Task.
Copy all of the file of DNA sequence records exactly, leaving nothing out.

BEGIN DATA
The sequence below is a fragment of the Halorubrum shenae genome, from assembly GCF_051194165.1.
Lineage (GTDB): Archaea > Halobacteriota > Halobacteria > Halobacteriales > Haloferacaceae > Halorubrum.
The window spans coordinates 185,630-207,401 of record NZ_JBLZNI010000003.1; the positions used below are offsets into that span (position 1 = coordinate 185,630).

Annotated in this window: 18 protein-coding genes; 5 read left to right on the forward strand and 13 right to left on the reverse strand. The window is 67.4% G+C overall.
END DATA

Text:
The sequence below is a fragment of the Halorubrum shenae genome, from assembly GCF_051194165.1.
Lineage (GTDB): Archaea > Halobacteriota > Halobacteria > Halobacteriales > Haloferacaceae > Halorubrum.
The window spans coordinates 185,630-207,401 of record NZ_JBLZNI010000003.1; the positions used below are offsets into that span (position 1 = coordinate 185,630).

Annotated in this window: 18 protein-coding genes; 5 read left to right on the forward strand and 13 right to left on the reverse strand. The window is 67.4% G+C overall.